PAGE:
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Family and Children's
Resource Program

Vol. 22, No. 1
December 2016

CFTs: One of Our Most Powerful Engagement Tools

In North Carolina it's impossible to talk about engaging families involved with child welfare without mentioning child and family team meetings (CFTs). This indispensable strategy for partnering with families is very well supported in our state. We've focused on CFTs in past issues of Practice Notes (including vol. 13, no. 1 and vol. 8, no. 2) and other publications, and an entire chapter of the state's child welfare policy manual is about them. On top of that, the Division of Social Services sponsors a number of CFT courses--one of which is mandatory for all county child welfare staff.

This emphasis makes sense, since CFTs are a mainstay of how we work with families. A CFT must occur within 30 days of a CPS case decision requiring involuntary services, and at many other points during the life of the case.

Emphasizing CFTs also makes sense because, as often as they happen, we can't take them for granted. North Carolina has a clear model for conducting these meetings, but like case plans--and like the families we work with--each CFT is unique. "Cookie-cutter" CFTs will not lead to the outcomes needed for families.

Two Reminders
For this reason we'd like to offer two reminders. Below is a reminder of what families want from CFTs. Below that is a reminder about the Center for Family and Community Engagement, a wonderful organization that would love to help you and your agency make your CFTs as engaging and successful as possible.

What Families Want from CFTs

In focus groups North Carolina family members have said they want the following in connection with child and family team meetings.

Before the Meeting:

  • Give me a chance to share my story
  • Help me find my informal supports so they can come to the meeting
  • Educate yourself about my child's illnesses or my situation, don't just say you don't know
  • No surprises--make sure I know beforehand what we will be talking about at my meeting
  • If it's about me, don't have the meeting unless I can come
  • Work with me to set up a time that I can be present at the meeting; be sensitive to my needs
  • Recognize my feelings (e.g., angry, scared, etc.)
  • Help me understand my options and how the CFT works
  • Listen to what I am saying and explore why I am saying it
  • At the Meeting
  • Allow me to introduce myself to the team
  • Talk to me, not about me
  • Monitor your tone of voice
  • Call me by my name, not "mom," "dad," or "the youth"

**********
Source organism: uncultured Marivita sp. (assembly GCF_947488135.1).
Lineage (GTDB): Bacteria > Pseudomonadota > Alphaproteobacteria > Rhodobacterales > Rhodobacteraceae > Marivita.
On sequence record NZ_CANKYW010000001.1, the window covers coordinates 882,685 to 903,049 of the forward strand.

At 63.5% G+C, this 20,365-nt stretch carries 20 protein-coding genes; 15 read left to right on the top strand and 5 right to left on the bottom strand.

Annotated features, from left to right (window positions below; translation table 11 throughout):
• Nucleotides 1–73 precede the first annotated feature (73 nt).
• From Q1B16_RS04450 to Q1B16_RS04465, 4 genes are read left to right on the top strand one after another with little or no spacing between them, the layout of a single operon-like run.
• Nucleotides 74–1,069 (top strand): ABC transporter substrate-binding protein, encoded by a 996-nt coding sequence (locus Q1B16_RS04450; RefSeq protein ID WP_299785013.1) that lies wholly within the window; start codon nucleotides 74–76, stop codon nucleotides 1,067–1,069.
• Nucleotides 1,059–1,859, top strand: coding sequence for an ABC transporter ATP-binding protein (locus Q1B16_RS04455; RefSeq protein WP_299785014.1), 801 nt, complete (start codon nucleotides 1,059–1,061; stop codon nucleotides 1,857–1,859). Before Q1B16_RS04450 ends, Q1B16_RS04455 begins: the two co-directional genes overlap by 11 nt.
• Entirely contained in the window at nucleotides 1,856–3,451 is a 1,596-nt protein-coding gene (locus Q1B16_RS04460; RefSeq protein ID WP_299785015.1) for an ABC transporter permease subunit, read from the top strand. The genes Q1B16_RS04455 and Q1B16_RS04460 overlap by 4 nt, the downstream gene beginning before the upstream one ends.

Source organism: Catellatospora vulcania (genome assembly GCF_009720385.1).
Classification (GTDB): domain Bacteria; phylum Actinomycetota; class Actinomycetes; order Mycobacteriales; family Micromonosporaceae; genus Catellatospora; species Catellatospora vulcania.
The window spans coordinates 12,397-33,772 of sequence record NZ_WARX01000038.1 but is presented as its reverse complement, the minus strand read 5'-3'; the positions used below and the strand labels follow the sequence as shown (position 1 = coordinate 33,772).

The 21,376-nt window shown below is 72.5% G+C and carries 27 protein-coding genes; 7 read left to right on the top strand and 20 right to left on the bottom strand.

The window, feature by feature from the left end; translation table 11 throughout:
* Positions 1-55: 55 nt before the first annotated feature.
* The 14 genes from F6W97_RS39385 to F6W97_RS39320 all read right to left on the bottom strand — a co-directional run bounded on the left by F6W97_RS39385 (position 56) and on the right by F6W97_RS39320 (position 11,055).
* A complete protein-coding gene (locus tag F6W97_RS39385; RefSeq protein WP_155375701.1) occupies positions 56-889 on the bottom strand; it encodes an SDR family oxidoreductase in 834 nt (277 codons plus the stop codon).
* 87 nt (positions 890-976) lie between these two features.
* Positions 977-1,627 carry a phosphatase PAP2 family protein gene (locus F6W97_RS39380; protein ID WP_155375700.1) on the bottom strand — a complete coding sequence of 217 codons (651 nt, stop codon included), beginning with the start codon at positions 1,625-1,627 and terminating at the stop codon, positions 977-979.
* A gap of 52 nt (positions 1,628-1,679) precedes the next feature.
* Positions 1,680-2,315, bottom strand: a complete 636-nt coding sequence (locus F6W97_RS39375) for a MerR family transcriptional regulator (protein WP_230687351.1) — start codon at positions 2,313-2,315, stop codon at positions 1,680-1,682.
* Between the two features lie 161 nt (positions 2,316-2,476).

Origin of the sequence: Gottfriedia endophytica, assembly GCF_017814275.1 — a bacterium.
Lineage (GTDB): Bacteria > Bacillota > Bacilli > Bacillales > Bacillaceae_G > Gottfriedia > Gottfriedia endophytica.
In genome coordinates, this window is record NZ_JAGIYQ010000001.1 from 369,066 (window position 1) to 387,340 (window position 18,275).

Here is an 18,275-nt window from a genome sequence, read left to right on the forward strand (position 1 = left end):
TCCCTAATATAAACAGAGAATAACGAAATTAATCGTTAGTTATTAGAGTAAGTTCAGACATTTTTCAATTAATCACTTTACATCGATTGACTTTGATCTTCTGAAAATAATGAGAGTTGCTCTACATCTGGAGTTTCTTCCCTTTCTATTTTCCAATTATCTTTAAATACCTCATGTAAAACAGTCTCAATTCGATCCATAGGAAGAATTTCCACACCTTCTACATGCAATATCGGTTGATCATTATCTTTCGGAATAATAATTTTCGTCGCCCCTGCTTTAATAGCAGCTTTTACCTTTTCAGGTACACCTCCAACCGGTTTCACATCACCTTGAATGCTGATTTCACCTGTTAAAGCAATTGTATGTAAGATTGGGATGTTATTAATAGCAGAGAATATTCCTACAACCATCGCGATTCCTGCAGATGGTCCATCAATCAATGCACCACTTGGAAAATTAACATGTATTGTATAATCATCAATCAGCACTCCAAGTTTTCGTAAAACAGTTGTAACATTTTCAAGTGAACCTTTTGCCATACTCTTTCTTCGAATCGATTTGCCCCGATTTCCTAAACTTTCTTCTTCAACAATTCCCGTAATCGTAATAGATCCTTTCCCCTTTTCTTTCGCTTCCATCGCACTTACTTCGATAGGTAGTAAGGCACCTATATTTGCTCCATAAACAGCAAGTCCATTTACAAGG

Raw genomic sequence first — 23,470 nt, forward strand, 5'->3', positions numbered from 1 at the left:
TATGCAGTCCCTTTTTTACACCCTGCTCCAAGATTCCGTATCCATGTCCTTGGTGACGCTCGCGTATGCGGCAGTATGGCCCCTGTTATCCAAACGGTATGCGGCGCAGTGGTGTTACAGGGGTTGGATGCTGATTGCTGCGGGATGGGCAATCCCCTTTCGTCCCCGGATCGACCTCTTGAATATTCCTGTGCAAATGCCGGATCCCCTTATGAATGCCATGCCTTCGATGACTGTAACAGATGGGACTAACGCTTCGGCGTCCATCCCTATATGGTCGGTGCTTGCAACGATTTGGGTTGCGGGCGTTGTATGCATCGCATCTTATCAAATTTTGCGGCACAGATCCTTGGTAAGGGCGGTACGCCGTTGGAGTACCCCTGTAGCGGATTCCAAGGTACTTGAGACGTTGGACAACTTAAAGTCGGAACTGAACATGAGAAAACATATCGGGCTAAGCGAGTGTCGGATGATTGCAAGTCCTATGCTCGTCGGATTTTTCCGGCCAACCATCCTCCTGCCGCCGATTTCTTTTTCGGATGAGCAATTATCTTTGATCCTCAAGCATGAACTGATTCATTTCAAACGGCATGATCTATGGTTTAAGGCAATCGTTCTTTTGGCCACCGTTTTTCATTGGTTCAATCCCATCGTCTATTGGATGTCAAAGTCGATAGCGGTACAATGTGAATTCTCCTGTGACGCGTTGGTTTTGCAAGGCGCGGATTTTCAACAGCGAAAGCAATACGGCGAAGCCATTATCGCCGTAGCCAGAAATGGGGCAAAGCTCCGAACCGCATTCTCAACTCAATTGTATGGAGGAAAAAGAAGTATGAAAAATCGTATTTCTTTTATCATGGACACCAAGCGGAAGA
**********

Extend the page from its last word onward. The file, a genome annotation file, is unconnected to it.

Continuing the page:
• Be sure I have someone at the CFT I feel will support me
  • Use words I can understand
  • Use humor to make me feel safe
  • Give me a chance to share my story
  • Help me to meet my immediate needs first (e.g., housing, transportation, child care, food, utilities)
  • Remind me of my family's strengths and build on them
  • Ask me how my situation looks in my child and family's life
  • Provide services where needed, not just mandated services--don't waste my time on services that will not help my family
  • Know what the family has to do in all of the agency plans so we can come up with one plan
  • Listen to my needs and my family's needs
  • Use visual prompts so I can follow better
  • Tell the truth
  • Let me explain why I behave the way I do
  • Let us speak more
  • Be open to our questions and opinions
  • Make the meeting more active and fun
  • Everyone who says they'll attend must be at the meeting
  • Speak to the me and my child like we are a part of the solution, not like we are the problem
  • Ask for information--don't assume you know the answers
  • Respect me and know that I am doing what I know to do
  • After the Meeting
  • Respect my confidentiality--don't talk about me to others
  • Let me call meetings when I feel I need to
  • All team members need to be held accountable, not just the parents

Source: NCSOC, 2007


Center for Family and Community Engagement

The Center for Family and Community Engagement (CFFACE) at NC State University offers the following to support county DSS agencies around the use of CFTs:

  • Training. The Center delivers a variety of in-person and online CFT courses, including several that are available on-demand.
  • Technical Assistance and Learning Support (TALS). The Center is available to provide activities tailored to meet the specific learning needs of your county and to support what you learn in the classroom. TALS can help you develop a training plan and acquaint your agency with the benefits of CFTs.

For more about CFFACE, visit or contact the Center's project coordinator, Erin Omba (; 919/513-2339).


References for this and other articles in this issue